[Clouds] is a whole lot more than an exercise in slickness. Second albums have a tendency to lean heavily on promotion after an unknown "hot" property has shot his load on his debut LP, but this is not the case with Miss Mitchell. If it is possible to become an "old pro" between first and second albums, she has done it. Clouds is not slick, it is just smooth, and it is a joy to hear the composer's touch go into those numbers we've heard as Judy Collins' concert staples Chelsea Morning and The Midway Song. There is an undeniable power to the sort of "production numbers" these two songs become in a Collins concert, but there is an equally charming quality to Joni Mitchell's delivery of them as sort of tremulous love-confessions. But it would be hard to do anything wrong with the sort of poetry that Miss Mitchell produces. She has a fantastic eye (a "painter's eye", I guess, 'scuse the expression) for combining real, sensual imagery with special, and personal, pleading….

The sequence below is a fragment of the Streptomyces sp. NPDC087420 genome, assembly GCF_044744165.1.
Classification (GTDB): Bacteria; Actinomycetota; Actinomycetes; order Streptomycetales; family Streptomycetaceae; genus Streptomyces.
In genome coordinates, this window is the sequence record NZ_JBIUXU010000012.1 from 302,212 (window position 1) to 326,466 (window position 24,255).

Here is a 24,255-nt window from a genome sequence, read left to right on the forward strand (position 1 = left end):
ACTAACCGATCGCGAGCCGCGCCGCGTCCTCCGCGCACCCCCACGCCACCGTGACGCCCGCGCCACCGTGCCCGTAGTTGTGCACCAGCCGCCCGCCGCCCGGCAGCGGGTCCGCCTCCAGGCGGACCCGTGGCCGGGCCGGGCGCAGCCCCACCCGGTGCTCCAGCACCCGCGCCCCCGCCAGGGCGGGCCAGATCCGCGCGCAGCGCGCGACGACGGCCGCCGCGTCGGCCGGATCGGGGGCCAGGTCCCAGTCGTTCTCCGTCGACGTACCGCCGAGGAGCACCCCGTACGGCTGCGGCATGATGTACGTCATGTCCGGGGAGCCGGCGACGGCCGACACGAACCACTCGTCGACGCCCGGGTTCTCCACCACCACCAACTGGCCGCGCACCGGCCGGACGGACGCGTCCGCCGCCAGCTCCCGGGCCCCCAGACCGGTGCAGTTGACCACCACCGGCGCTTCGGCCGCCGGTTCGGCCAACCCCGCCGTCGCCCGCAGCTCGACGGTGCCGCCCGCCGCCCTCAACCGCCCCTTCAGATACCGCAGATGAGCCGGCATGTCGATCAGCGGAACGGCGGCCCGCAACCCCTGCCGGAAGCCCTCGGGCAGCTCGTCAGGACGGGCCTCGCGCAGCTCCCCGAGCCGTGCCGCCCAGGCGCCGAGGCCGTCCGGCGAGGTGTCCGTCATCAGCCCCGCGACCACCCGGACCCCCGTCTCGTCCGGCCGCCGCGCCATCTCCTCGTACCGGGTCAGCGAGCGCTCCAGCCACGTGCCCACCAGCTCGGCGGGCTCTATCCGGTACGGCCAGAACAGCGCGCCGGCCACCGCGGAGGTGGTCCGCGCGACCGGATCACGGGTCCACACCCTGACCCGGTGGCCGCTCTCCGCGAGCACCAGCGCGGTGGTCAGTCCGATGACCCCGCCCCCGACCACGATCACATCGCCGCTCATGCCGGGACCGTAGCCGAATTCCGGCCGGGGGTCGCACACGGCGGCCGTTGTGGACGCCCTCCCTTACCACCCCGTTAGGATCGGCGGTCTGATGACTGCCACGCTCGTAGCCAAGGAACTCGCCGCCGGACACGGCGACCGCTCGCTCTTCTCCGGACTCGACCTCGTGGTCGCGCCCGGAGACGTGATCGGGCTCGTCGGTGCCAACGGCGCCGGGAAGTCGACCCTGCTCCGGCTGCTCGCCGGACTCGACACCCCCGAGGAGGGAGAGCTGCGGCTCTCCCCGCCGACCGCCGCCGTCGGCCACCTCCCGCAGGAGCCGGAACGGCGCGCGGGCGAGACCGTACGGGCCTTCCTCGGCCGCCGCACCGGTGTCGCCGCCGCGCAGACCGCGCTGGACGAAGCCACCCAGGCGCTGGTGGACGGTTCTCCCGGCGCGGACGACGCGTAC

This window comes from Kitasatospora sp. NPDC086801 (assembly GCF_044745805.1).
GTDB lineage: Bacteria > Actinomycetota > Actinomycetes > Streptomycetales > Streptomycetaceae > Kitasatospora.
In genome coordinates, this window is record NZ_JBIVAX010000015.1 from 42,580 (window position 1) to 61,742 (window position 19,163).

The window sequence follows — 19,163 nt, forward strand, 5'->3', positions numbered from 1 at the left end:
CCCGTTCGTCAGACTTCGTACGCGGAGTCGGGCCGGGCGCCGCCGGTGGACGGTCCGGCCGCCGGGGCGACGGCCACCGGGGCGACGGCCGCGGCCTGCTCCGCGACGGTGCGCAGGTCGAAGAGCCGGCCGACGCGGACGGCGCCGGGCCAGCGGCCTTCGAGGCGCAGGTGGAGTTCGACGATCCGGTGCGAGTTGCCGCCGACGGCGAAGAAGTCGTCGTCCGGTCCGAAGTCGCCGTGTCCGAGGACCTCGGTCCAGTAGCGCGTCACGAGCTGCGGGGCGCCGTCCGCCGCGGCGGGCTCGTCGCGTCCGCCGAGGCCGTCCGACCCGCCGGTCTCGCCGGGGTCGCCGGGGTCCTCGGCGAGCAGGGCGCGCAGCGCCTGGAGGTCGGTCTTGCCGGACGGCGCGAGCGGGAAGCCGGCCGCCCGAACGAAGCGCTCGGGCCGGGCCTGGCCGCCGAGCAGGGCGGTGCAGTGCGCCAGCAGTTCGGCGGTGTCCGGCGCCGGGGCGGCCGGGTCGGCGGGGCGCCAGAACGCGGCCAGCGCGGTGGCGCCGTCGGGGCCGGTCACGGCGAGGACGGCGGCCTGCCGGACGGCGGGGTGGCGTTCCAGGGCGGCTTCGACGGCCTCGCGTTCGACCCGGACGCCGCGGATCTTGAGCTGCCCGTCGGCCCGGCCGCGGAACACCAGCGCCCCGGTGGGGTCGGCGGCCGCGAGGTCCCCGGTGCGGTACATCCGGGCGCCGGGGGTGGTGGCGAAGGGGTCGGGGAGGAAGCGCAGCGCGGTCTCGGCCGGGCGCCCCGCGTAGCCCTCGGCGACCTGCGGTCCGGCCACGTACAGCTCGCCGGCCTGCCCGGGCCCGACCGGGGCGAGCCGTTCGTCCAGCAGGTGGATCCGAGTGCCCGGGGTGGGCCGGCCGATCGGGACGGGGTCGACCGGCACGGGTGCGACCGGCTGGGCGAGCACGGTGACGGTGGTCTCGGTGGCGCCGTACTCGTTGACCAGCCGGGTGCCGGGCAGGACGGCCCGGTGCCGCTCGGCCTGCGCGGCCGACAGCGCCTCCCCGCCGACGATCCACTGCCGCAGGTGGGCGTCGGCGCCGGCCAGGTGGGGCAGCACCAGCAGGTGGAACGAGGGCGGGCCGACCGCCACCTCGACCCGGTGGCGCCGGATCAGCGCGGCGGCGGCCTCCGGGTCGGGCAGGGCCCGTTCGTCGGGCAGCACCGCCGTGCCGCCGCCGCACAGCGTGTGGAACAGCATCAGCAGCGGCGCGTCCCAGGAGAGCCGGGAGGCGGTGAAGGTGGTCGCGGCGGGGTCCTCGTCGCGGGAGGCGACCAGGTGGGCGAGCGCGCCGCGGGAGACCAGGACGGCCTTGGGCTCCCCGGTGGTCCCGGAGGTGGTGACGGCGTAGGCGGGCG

All of Joni Mitchell's songs are gentle, and even the one protest song on the album, The Fiddle and the Drum, seems to chide gently, rather than "protest". There's not a single bad apple in the Clouds barrel, including her best-known song, Both Sides Now, which is new all over again when sung by its mother. (pp. 42-3)
Susan Donoghue, in Jazz & Pop (© 1969 by Jazz Press Inc.; reprinted by permission of the author), September, 1969.